- Typical on the list of partially supported peripheral is my Canon BJC-55 printer. There is a native Vista driver for the printer itself, but I also have the IS-12 scan head for it, so I can use it as a scanner when traveling as well, and this is another item that is not supported and never will be on Vista.

- Another item on the partially supported list is my HP Scanjet 4670. They finally came out with a "basic feature driver" which makes it work with the Window Photo Gallery on Vista, but none of the other scanning or document management software which originally came with the scanner will work with Vista.

- There are various software packages and applications which still don't work on Vista, some of which never will. The most irritating of these for me is the Lantronix Device Installer, which I need to use for my work. The lack of this one program meant that I had to keep a second computer in my office running XP.

- Finally, there are some things which work, but just aren't quite right on Vista in one way or another. The best example of this is SightSpeed, with the "choppy audio" problem that I wrote about last week. Running under XP on the same laptop, the SightSpeed audio is just fine.

There are more examples in every one of these categories, as well. Add all of this together, throw in the fact that I was getting very tired of having the second computer in my way all the time, and the balky USB 2 controller became the straw that broke the camel's back. I probably could have put up with it, there was at least one way that I could have worked around it, but I finally said that I have to give up, at least on this laptop, and stay with XP.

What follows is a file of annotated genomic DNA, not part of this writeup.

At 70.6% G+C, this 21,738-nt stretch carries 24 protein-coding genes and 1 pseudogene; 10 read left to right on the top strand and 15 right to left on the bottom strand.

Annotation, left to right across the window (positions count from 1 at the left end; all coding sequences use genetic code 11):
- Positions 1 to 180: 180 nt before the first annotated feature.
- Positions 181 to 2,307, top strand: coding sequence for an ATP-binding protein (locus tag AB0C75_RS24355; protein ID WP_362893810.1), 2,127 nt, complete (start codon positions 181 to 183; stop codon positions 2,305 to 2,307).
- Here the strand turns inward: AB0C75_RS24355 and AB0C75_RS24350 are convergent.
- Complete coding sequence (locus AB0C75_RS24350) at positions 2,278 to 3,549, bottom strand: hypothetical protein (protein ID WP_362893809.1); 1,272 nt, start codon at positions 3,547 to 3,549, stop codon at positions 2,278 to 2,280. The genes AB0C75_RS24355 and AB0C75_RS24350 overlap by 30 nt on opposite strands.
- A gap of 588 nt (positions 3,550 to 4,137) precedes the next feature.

So, I spent my weekend reloading Windows XP Professional from scratch. After a couple of false starts, and some digging around on the web to find the latest drivers, it is up and running just fine now, much smoother and more stable than Vista had ever been on this laptop. No freezing USB controller, no BSOD's, no unexpected reboots when it should have just been waking up from sleep mode, and the audio in SightSpeed is just fine. Now I am ready to continue with loading and testing various video chat and IM programs, so I should have a report on ooVoo in the next day or two.

jw 26/11/2007

Topic: Linux

J.A. Watson

About J.A. Watson

I started working with what we called "analog computers" in aircraft maintenance with the United States Air Force in 1970. After finishing military service and returning to university, I was introduced to microprocessors and machine language programming on Intel 4040 processors. After that I also worked on, operated and programmed Digital Equipment Corporation PDP-8, PDP-11 (/45 and /70) and VAX minicomputers. I was involved with the first wave of Unix-based microcomputers, in the early '80s. I have been working in software development, operation, installation and support since then.